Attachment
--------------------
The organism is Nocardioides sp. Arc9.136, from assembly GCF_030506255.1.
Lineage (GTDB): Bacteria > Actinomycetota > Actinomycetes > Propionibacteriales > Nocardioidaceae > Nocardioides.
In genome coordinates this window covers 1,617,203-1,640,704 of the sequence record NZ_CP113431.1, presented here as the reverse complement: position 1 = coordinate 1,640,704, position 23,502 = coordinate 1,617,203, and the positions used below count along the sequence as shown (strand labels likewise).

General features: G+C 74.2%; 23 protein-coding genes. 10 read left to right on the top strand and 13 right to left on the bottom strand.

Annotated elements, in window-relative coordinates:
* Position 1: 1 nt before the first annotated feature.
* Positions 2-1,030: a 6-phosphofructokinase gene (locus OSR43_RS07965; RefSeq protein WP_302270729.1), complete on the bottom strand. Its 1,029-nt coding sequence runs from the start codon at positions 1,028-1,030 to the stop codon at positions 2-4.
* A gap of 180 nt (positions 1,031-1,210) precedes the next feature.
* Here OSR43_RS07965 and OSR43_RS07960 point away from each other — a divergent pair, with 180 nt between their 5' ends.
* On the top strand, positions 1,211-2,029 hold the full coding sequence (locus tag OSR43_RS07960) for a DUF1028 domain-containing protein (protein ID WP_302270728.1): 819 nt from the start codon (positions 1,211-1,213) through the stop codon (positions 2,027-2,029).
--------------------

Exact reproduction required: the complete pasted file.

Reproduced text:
The organism is Nocardioides sp. Arc9.136, from assembly GCF_030506255.1.
Lineage (GTDB): Bacteria > Actinomycetota > Actinomycetes > Propionibacteriales > Nocardioidaceae > Nocardioides.
In genome coordinates this window covers 1,617,203-1,640,704 of the sequence record NZ_CP113431.1, presented here as the reverse complement: position 1 = coordinate 1,640,704, position 23,502 = coordinate 1,617,203, and the positions used below count along the sequence as shown (strand labels likewise).

General features: G+C 74.2%; 23 protein-coding genes. 10 read left to right on the top strand and 13 right to left on the bottom strand.

Annotated elements, in window-relative coordinates:
* Position 1: 1 nt before the first annotated feature.
* Positions 2-1,030: a 6-phosphofructokinase gene (locus OSR43_RS07965; RefSeq protein WP_302270729.1), complete on the bottom strand. Its 1,029-nt coding sequence runs from the start codon at positions 1,028-1,030 to the stop codon at positions 2-4.
* A gap of 180 nt (positions 1,031-1,210) precedes the next feature.
* Here OSR43_RS07965 and OSR43_RS07960 point away from each other — a divergent pair, with 180 nt between their 5' ends.
* On the top strand, positions 1,211-2,029 hold the full coding sequence (locus tag OSR43_RS07960) for a DUF1028 domain-containing protein (protein ID WP_302270728.1): 819 nt from the start codon (positions 1,211-1,213) through the stop codon (positions 2,027-2,029).